It should be noted that, in the U.S., community bank customers continue to rank in-person service far more important than the overall U.S. ranking. Community bank delivery of in-person service also outperforms their consumers’ expectations by a wide margin. While that may sound encouraging, these rankings need to be viewed against a backdrop where physical branch transaction volume continues to plummet and digital channels are having a greater impact on overall satisfaction.

Banking Industry Opportunities

56% of respondents anticipated at least one life event with financial implications in the next 36 months. Nearly 75% of Millennials expected such an event during the same period, including tuition payments, a house purchase or the purchase of a car. Interestingly, only one-in-three U.S. bank customers ranked their primary financial institution as the first place they would turn for major life events that required a financial investment. That leaves at least twice as many customers who may consider an alternative resource, particularly when it comes to investing or retirement planning.

Almost 80% of respondents in the U.S. said they have no financial advisor – underscoring a prime opportunity for financial institutions to provide value to their customers. One-half of the respondents want to meet in-person with an advisor, with Millennials and Generation X much more accepting of a robo-advisor option, and Millennials being receptive to online financial coaching.

According to the FIS PACE Index report, “The opportunity – and the challenge – to banks is dual: Attract younger consumers with online-based financial advisory services, and then keep them as their net worth grows and they transform into increasingly profitable customers who may opt for face-to-face advice.”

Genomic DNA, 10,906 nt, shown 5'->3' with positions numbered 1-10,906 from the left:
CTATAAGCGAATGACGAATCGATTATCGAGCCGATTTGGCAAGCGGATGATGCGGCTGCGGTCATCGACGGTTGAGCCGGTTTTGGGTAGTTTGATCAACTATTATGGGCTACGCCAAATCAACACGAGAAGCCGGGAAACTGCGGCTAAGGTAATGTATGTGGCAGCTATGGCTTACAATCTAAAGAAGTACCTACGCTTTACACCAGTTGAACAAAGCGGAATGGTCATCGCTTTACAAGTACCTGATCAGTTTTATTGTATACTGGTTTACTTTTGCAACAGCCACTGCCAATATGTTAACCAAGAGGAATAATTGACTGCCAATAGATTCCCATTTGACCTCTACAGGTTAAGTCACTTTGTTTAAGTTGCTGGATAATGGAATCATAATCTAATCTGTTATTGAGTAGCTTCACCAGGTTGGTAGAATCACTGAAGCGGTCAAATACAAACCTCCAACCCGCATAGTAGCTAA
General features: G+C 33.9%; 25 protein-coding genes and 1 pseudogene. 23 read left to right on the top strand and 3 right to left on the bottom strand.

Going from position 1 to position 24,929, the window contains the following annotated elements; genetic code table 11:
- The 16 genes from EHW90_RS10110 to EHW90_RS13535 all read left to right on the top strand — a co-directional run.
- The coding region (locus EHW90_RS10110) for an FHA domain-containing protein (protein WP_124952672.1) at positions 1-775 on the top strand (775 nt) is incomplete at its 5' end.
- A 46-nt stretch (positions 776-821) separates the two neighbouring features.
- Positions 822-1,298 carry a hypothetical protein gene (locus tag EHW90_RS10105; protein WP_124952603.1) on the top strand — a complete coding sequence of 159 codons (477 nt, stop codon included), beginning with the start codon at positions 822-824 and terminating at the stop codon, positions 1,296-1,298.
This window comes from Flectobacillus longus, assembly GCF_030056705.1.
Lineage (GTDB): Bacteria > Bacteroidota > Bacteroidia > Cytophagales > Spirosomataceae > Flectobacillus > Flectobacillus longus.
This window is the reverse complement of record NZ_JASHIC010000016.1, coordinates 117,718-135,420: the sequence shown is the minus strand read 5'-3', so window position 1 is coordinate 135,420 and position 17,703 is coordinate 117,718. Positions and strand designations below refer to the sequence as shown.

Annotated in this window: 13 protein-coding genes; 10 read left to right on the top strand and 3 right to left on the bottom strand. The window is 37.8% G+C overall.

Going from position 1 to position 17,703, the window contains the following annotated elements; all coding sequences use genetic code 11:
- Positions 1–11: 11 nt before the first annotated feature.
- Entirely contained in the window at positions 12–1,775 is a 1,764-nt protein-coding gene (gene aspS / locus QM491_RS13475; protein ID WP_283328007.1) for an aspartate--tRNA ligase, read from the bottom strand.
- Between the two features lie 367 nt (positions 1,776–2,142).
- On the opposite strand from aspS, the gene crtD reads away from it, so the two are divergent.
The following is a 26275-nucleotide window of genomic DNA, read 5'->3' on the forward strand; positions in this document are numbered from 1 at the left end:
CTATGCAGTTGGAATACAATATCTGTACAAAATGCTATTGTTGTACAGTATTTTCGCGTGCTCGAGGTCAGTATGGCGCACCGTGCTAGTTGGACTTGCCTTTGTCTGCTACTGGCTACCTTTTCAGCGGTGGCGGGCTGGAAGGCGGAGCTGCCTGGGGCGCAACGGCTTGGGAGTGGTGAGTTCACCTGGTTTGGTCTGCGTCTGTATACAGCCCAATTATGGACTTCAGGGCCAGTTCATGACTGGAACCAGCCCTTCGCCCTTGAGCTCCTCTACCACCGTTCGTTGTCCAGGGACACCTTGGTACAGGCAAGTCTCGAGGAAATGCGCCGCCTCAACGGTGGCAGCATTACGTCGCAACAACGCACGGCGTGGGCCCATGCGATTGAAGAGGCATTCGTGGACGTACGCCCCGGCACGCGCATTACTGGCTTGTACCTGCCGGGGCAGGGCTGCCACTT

Other findings around the Millennial segment included:

    • Being digitally connected to their financial institution matters more than reliability and transparency.
    • Banked millennials are four times more likely to use a mobile personal financial management (PFM) app from their primary financial institution as from another source.
    • Slow loan processing is the single biggest pain point for this consumer group.
    • 80 percent of banked millennials with smartphones or tablets respond positively to at least one personal financial control tool, such as a warning when funds run low, savings maximization, budget planning, timely bill payment, and the most popular – a spending tracker.

Remaining First in the Mind of Consumers

While the majority of banked consumers continue, for now, to place their primary financial provider as their first choice when a significant life event occurs, the move to digital transactions (and digital interaction) can quickly change this advantageous competitive position. Consumers are increasingly expecting quick responses, instant access to insight, more control of their financial lives and increased personalization.

The importance of making banking more simple and moving at ‘digital speed’ is especially important to the increasingly valuable Millennial segment. “This year’s PACE Index shows that consumers worldwide generally turn to their primary financial institutions first, but those institutions must be prepared to serve their needs immediately,” said Anthony Jabbour, chief operating officer, Banking & Payments, FIS.

“That’s particularly true of millennials, who stood out in this survey for how deeply they expect their banking services to mesh with their daily lives,” continued Jabbour. “The survey shows that, if a financial institution wants to be a customer’s bank for life, it must first become that customer’s bank for living – meeting all the needs a customer may have in his or her daily life, so that customer thinks of the bank first, always.”